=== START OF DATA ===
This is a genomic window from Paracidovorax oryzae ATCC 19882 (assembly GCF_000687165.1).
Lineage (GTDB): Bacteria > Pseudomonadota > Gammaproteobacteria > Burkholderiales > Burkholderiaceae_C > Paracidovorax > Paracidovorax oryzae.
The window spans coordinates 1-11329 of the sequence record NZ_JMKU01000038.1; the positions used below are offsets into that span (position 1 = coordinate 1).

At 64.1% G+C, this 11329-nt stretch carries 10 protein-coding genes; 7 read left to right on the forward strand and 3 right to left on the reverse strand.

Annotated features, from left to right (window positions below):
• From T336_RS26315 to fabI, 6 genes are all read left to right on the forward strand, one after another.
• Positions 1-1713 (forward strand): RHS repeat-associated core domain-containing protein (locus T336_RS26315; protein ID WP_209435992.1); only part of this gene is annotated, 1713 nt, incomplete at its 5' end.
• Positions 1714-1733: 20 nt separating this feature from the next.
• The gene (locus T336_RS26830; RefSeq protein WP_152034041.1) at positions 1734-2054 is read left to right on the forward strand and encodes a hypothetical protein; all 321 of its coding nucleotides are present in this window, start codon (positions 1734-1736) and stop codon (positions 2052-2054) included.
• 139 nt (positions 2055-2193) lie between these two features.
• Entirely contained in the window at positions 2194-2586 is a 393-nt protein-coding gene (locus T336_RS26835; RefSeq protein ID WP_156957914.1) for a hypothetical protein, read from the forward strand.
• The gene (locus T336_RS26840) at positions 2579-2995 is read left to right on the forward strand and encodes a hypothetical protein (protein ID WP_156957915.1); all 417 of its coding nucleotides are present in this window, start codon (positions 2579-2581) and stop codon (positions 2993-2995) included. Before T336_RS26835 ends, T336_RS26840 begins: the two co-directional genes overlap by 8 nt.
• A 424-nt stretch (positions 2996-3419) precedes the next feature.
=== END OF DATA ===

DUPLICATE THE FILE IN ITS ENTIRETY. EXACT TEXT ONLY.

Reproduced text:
This is a genomic window from Paracidovorax oryzae ATCC 19882 (assembly GCF_000687165.1).
Lineage (GTDB): Bacteria > Pseudomonadota > Gammaproteobacteria > Burkholderiales > Burkholderiaceae_C > Paracidovorax > Paracidovorax oryzae.
The window spans coordinates 1-11329 of the sequence record NZ_JMKU01000038.1; the positions used below are offsets into that span (position 1 = coordinate 1).

At 64.1% G+C, this 11329-nt stretch carries 10 protein-coding genes; 7 read left to right on the forward strand and 3 right to left on the reverse strand.

Annotated features, from left to right (window positions below):
• From T336_RS26315 to fabI, 6 genes are all read left to right on the forward strand, one after another.
• Positions 1-1713 (forward strand): RHS repeat-associated core domain-containing protein (locus T336_RS26315; protein ID WP_209435992.1); only part of this gene is annotated, 1713 nt, incomplete at its 5' end.
• Positions 1714-1733: 20 nt separating this feature from the next.
• The gene (locus T336_RS26830; RefSeq protein WP_152034041.1) at positions 1734-2054 is read left to right on the forward strand and encodes a hypothetical protein; all 321 of its coding nucleotides are present in this window, start codon (positions 1734-1736) and stop codon (positions 2052-2054) included.
• 139 nt (positions 2055-2193) lie between these two features.
• Entirely contained in the window at positions 2194-2586 is a 393-nt protein-coding gene (locus T336_RS26835; RefSeq protein ID WP_156957914.1) for a hypothetical protein, read from the forward strand.
• The gene (locus T336_RS26840) at positions 2579-2995 is read left to right on the forward strand and encodes a hypothetical protein (protein ID WP_156957915.1); all 417 of its coding nucleotides are present in this window, start codon (positions 2579-2581) and stop codon (positions 2993-2995) included. Before T336_RS26835 ends, T336_RS26840 begins: the two co-directional genes overlap by 8 nt.
• A 424-nt stretch (positions 2996-3419) precedes the next feature.